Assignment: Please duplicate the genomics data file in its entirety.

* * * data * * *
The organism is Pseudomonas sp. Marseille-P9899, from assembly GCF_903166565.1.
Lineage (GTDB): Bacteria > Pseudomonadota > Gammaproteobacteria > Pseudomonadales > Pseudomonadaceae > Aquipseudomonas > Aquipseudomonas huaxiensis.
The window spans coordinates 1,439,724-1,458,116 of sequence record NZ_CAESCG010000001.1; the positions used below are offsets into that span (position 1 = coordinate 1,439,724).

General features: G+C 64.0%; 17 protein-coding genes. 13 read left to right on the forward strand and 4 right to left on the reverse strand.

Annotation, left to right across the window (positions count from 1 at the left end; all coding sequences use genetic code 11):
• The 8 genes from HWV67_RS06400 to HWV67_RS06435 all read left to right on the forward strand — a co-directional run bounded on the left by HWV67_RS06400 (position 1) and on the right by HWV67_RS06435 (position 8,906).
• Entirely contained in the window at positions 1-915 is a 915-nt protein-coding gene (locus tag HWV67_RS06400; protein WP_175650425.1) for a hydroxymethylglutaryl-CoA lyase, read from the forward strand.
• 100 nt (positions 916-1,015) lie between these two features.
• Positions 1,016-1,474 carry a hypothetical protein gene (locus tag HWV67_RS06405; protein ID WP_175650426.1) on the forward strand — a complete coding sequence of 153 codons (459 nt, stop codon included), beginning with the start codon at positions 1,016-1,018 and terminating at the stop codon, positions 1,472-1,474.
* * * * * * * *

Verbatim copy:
The organism is Pseudomonas sp. Marseille-P9899, from assembly GCF_903166565.1.
Lineage (GTDB): Bacteria > Pseudomonadota > Gammaproteobacteria > Pseudomonadales > Pseudomonadaceae > Aquipseudomonas > Aquipseudomonas huaxiensis.
The window spans coordinates 1,439,724-1,458,116 of sequence record NZ_CAESCG010000001.1; the positions used below are offsets into that span (position 1 = coordinate 1,439,724).

General features: G+C 64.0%; 17 protein-coding genes. 13 read left to right on the forward strand and 4 right to left on the reverse strand.

Annotation, left to right across the window (positions count from 1 at the left end; all coding sequences use genetic code 11):
• The 8 genes from HWV67_RS06400 to HWV67_RS06435 all read left to right on the forward strand — a co-directional run bounded on the left by HWV67_RS06400 (position 1) and on the right by HWV67_RS06435 (position 8,906).
• Entirely contained in the window at positions 1-915 is a 915-nt protein-coding gene (locus tag HWV67_RS06400; protein WP_175650425.1) for a hydroxymethylglutaryl-CoA lyase, read from the forward strand.
• 100 nt (positions 916-1,015) lie between these two features.
• Positions 1,016-1,474 carry a hypothetical protein gene (locus tag HWV67_RS06405; protein ID WP_175650426.1) on the forward strand — a complete coding sequence of 153 codons (459 nt, stop codon included), beginning with the start codon at positions 1,016-1,018 and terminating at the stop codon, positions 1,472-1,474.